History of Women and Hate Crime Law

A gender aggravator to crimes was first mooted in the Draft Criminal Code for Scotland some seventeen years ago. Later the same year Robin Harper MSP lodged an amendment to the Criminal Justice (Scotland) Act 2003 to make provision for offences aggravated by disability, sexual orientation, age and gender. Mr Harper’s amendment was not accepted but did lead to the establishment of a Working Group to further consider what improvements could be made to hate crime legislation.

Members of this Working Group included representatives from Equality Network, Stonewall and Engender. 102 individuals and groups responded to the main consultation (although both Engender and Scottish Women’s Aid withheld their submissions from publication). A Hate Crime Report was published in October 2004 detailing 14 recommendations for the Government – protection for transgender identity was in, along with sexual orientation and disability, but women were out.

The minutes of the meetings of the Working Group seem to be lost to the archives but the final report does indicate that a number of women’s groups called for the characteristic of gender to be added, in opposition to the views of the Scottish Executive’s Violence Against Women Unit:

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Women and the Hate Crime Bill: Nothing about us without us

On Tuesday 24th November For Women Scotland will give evidence to the Scottish Parliament’s Justice Committee on the controversial Hate Crime and Public Order Bill.

In our written submission, we made clear our objection to Part 2 of the bill, which seeks to extend the offence of stirring up hatred, but also our objection to the non-inclusion of ‘sex’ as a protected characteristic.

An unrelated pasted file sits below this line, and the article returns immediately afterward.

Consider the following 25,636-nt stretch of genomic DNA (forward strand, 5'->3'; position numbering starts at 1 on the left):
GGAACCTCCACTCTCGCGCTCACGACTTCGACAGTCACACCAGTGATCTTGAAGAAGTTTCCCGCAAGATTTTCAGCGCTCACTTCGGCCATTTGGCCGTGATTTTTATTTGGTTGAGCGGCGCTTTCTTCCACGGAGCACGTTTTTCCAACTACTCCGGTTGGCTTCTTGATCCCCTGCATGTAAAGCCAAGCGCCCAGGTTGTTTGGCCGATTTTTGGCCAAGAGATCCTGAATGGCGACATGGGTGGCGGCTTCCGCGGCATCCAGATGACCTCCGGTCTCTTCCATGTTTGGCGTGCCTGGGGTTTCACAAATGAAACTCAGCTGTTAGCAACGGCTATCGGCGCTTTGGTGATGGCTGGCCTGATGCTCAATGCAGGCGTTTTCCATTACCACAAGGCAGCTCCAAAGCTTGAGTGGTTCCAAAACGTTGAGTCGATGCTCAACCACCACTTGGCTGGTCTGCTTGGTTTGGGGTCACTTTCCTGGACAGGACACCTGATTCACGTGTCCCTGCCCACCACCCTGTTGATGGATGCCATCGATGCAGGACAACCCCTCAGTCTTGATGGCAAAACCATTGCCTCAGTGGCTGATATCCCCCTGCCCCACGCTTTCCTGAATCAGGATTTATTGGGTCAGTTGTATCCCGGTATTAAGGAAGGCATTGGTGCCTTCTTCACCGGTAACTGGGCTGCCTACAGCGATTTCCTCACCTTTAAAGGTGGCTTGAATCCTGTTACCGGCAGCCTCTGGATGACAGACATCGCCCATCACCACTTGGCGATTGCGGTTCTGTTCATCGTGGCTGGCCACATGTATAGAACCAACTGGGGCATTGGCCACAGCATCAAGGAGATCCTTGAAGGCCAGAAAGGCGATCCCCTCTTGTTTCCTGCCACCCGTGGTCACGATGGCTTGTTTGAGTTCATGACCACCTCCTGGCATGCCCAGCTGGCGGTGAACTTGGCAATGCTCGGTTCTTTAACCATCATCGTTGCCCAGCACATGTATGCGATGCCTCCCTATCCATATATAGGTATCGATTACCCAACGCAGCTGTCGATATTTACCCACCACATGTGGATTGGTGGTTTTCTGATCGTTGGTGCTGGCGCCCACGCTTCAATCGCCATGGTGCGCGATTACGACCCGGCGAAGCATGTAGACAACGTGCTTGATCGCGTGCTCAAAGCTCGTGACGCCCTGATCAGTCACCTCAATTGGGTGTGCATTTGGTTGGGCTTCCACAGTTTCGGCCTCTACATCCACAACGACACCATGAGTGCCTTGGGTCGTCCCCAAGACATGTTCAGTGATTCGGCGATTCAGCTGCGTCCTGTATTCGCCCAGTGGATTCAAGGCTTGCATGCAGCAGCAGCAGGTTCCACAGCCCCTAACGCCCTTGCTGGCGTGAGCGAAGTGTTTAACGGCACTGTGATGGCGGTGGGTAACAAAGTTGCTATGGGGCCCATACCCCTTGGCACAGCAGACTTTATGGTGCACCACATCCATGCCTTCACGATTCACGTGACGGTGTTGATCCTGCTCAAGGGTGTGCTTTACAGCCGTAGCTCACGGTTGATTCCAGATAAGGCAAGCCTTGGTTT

There have already been three oral evidence sessions and we have been closely monitoring the discussions.

Across the three sessions, there have been a total of 32 witnesses, two thirds of whom were men. The Committee, of course, has limited control over the make-up of the panels, but we note that, once again, women have been outnumbered in discussions about an important aspect of law reform that will impact them.

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Letter to Delegated Powers and Law Reform Committee

The Delegated Powers Memorandum for the Hate Crime and Public Order (Scotland) Bill contains a clause that states: “Regulations under this section may modify section 14 (meaning of the characteristics) by adding interpretative provision relating to the characteristic of sex. They may also make incidental, supplementary, consequential, transitional, transitory or saving provision, and make different provision for different purposes.”

This means that if the characteristic of “sex” is added to the Hate Crime legislation at a later date then it can be redefined by a Committee, without public consultation or Parliamentary scrutiny, and may differ from the definition given in the Equality Act:

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Hate Crime Bill – Call for Views

The National Secular Society has some excellent guidance on how to submit a response on the Hate Crime Bill. They have concentrated on concerns regarding free speech with respect to religion or belief – but of course, the proposed law also seriously endangers our ability to speak up about women’s rights, oppose reforms to the Gender Recognition Act, and question the concept of gender identity.

The Hate Crime Bill and Public Order (Scotland) Bill can be found here, and information on how to submit your views to the Justice Committee is here.

Our full submission is here.

We have called for the characteristic “sex” to be added to Part 1 (aggravated offences) of the Bill and outlined how Part 2 (stirring up hatred) would seriously compromise the work of our group and everyone’s freedom to speak about women’s rights. Amendments such as removing the term “abusive” or adding freedom of expression protections for transgender identity will not fully mitigate the risks, so we are calling for Part 2 to be removed from the Bill.

Please email your views to justicecommittee@parliament.scot by the 24th July 2020.